WINDHOEK – The Global Slavery Index report, which was published last week by the Australian-based Walk Free Foundation, ranked Namibia 46, compared to other countries in the region like Botswana at 39, Zimbabwe at 45, Democratic Republic of Congo at 23, Uganda at 25 and Mozambique, which is ranked 35.
On the other hand South Africa is ranked 115 and Angola 116, the highest rankings in the region. A number one ranking indicates a more severely concentrated modern slavery situation, while 160 shows the least. The index did not explain how Namibia ended with its 46 ranking. The index states that Mauritius leads the region in stability and the protection of human and workers’ rights, but is eclipsed by South Africa and Gabon in terms of the extent of policies on modern slavery. “The high prevalence measured for such countries as the Democratic Republic of Congo and Mauritania reflect centuries-old patterns of enslavement, often based on colonial conflicts and injustice exacerbated by contemporary armed conflict. Ongoing conflicts, extremes of poverty, high levels of corruption, and the impact of resource exploitation to feed global markets all increase the risk of enslavement in many African countries. Child and forced marriages are still tolerated in the context of informal or ‘traditional’ legal systems in many countries,” reads the report.
The index provided a ranking of 162 countries, reflecting a combined measure of three factors, namely estimated prevalence of modern slavery by population; a measure of child marriage, and a measure of human trafficking in and out of a country. The measure is heavily weighted to reflect the first factor, which is prevalence. The report estimates that 16.36 percent of the estimated total 29.8 million people in modern slavery in the world are in sub-Saharan Africa, which is also the largest of the regions measured for the index and also holds the greatest diversity in terms of the risk of enslavement.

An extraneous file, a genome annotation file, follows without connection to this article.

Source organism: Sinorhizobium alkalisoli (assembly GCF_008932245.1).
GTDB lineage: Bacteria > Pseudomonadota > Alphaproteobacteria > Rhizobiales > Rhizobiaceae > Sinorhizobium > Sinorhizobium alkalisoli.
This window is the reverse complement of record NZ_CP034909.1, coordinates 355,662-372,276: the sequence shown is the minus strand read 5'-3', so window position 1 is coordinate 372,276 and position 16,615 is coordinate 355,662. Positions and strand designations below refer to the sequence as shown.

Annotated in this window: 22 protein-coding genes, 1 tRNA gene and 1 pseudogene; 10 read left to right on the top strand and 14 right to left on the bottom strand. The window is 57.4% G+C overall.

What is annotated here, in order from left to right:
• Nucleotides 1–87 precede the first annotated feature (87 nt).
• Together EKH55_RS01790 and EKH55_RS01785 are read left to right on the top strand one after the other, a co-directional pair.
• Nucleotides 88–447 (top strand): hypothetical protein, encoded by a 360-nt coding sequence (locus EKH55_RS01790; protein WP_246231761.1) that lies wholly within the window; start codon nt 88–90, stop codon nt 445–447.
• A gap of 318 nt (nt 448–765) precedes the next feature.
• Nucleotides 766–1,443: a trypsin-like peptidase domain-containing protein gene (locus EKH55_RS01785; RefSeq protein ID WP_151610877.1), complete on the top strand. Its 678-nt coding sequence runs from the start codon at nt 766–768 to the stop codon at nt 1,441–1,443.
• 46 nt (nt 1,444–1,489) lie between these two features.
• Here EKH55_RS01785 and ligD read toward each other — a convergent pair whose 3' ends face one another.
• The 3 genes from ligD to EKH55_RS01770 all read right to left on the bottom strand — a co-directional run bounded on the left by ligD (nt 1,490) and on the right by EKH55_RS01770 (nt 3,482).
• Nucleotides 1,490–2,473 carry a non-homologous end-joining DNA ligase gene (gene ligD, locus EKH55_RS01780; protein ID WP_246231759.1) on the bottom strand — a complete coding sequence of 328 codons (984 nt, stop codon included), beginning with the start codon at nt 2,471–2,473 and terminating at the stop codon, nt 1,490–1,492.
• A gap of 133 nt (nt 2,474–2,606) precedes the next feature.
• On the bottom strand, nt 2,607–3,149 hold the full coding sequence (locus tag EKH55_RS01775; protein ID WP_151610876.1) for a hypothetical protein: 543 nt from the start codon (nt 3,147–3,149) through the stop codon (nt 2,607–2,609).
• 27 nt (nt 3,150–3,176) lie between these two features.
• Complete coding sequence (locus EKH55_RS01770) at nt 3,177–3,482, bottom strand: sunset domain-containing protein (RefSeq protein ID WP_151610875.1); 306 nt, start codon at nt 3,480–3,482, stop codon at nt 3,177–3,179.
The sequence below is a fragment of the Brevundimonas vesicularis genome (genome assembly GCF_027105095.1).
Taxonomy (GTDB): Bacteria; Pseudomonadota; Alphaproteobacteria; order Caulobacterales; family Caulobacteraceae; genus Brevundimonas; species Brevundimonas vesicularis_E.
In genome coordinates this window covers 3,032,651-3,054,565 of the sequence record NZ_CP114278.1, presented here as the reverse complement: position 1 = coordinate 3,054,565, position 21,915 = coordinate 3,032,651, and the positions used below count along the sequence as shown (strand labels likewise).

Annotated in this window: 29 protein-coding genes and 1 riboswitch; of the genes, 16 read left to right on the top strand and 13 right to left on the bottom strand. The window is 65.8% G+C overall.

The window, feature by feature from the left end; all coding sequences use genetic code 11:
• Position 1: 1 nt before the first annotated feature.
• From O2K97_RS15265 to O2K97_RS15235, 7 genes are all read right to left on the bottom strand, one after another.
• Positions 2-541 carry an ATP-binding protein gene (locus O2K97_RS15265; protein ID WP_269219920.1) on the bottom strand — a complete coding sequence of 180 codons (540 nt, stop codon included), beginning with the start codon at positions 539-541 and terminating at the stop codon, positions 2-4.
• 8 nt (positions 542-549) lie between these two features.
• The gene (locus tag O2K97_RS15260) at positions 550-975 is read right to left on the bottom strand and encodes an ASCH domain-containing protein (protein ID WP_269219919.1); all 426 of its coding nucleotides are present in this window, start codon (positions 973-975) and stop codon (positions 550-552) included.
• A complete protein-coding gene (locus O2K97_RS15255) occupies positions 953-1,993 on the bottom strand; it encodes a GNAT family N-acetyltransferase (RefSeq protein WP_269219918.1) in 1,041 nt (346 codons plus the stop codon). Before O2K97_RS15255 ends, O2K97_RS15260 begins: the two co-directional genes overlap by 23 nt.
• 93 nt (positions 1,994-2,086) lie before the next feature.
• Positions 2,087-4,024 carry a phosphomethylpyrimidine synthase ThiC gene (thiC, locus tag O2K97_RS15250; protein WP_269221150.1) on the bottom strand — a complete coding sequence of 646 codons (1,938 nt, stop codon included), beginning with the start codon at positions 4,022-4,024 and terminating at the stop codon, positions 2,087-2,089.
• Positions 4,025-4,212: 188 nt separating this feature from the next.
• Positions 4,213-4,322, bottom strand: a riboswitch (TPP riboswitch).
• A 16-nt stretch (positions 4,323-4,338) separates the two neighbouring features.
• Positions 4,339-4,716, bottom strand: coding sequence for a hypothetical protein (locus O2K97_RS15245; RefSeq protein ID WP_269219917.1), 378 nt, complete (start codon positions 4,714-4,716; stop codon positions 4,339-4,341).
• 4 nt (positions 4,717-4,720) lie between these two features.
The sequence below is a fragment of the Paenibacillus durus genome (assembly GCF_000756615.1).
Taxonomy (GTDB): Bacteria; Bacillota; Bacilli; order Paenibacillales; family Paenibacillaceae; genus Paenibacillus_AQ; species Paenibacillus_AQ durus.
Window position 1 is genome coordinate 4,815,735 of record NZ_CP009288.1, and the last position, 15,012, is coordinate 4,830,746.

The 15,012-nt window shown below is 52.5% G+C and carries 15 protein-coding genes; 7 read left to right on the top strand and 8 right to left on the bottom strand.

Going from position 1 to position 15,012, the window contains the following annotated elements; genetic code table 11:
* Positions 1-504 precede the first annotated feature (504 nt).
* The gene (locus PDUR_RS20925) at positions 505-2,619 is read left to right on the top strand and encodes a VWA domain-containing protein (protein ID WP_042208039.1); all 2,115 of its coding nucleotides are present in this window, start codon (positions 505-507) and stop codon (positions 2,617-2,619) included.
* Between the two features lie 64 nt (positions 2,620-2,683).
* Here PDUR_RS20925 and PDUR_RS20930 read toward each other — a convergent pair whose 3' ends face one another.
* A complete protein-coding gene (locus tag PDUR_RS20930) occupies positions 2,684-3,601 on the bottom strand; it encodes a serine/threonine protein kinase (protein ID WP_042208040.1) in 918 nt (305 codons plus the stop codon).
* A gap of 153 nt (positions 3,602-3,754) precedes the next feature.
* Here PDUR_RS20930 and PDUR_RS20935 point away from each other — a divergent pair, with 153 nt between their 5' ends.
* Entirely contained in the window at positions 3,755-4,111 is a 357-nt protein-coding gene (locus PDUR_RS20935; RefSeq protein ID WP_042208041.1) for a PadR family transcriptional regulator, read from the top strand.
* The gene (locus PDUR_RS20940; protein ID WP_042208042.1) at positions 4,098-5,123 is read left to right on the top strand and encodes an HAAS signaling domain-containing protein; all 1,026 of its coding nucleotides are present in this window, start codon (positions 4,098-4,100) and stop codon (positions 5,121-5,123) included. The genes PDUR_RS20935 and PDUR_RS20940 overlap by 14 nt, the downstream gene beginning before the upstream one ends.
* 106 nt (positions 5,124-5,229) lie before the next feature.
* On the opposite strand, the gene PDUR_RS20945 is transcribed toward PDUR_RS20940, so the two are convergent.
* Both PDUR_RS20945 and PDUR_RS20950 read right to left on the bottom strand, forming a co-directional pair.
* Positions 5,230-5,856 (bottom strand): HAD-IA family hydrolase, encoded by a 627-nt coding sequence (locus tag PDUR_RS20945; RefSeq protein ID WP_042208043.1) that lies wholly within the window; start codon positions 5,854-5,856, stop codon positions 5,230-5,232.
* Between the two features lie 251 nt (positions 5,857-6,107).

Modern slavery includes slavery, slavery-like practices (such as debt bondage, forced marriage, and sale or exploitation of children), human trafficking and forced labour. The operational definition used in the Index is as follows: “Slavery is the possession and control of a person in such a way as to significantly deprive that person of his or her individual liberty, with the intent of exploiting that person through their use, management, profit, transfer or disposal. Usually this exercise will be achieved through means such as violence or threats of violence, deception and/or coercion.”
“Modern slavery is a hidden crime and exists in many forms. For these reasons it can be very difficult to measure. While the Global Slavery Index uses the most recent information sources and has called on the advice of experts, the estimation of the amount and types of modern slavery is very much a work in progress. By far the best method of estimating the extent of any crime, including any form of modern slavery, is the use of representative random sample surveys. These are particularly difficult to accomplish for modern slavery, but some have now been conducted,” states the report. The countries with the highest numbers of enslaved people are India, China, Pakistan, Nigeria, Ethiopia, Russia, Thailand, Democratic Republic of Congo, Myanmar and Bangladesh. Taken together, these countries account for 76 percent of the total estimate of 29.8 million in modern slavery.